Deakin University

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Multivitamin supplementation improves nutritional status and bone quality in aged care residents

journal contribution
posted on 2009-04-01, 00:00 authored by Jessica Grieger, Caryl NowsonCaryl Nowson, Heather Jarman, Rob Malon, Leigh AcklandLeigh Ackland
Objectives: To assess the effectiveness of a multivitamin (MV) tablet on nutritional status, quantitative heel ultrasound (QUS), mobility, muscle strength and falls. The design comprised two groups matched on mobility levels, randomized to receive a daily MV or placebo (P) tablet for 6 months. The setting was an Australian residential care facility.

Subjects: A total of 92 aged care residents. Serum micronutrients, body weight, QUS, rate of falls, hand grip strength, and the timed up and go test were assessed at baseline and 6 months.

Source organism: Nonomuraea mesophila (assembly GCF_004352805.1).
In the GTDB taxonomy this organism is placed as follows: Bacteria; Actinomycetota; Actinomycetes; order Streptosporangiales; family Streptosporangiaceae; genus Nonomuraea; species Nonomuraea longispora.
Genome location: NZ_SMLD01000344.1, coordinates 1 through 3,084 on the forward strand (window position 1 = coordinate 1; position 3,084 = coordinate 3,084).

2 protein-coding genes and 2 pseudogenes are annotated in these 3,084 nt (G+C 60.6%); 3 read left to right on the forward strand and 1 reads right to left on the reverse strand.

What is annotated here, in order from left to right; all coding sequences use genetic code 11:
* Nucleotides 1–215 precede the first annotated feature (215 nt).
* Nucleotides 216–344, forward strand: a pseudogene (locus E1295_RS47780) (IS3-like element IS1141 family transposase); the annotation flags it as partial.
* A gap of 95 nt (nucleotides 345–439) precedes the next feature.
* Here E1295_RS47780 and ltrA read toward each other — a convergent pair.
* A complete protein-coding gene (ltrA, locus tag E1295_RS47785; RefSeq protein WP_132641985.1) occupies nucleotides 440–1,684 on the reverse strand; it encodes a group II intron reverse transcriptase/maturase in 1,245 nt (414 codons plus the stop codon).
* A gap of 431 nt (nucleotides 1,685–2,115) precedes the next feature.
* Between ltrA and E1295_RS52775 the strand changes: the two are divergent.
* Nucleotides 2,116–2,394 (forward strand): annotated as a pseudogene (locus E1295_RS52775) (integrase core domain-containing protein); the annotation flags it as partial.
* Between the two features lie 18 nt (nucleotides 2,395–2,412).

Results: A total of 49 participants consumed a MV and 43, a matched P for 6 months. There was a greater increase in the MV vs P group for serum 25(OH)D (mean differencestandard error, 33.42.6 nmol l-1), folate (13.42.8 nmol l-1), and vitamin B12 (178.040.3 pmol l-1) (all P<0.001). Adequate 25(OH)D concentrations (50 nmol l-1) were found among 77% of participants in the MV group vs 10% taking P (P<0.001). Adjusting for baseline levels, the increase in QUS was greater in the MV vs P group (3.02.0 dB MHz-1 vs -2.92.1 dB MHz-1, respectively, P=0.041). There was a trend towards a 63% lower mean number of falls in the MV vs P group (0.30.1 falls vs 0.80.3 falls, P=0.078).

Conclusions: MV supplementation raised serum vitamin B12 and folate concentrations and increased serum 25(OH)D, which was accompanied by an apparent positive effect on bone density. We also found a trend towards a reduction in falls and this could contribute to a reduction in fractures.



European journal of clinical nutrition






558 - 565


Nature Publishing Group


Basingstoke, England







Publication classification

C1 Refereed article in a scholarly journal; C Journal article

Copyright notice

2009, Nature Publishing Group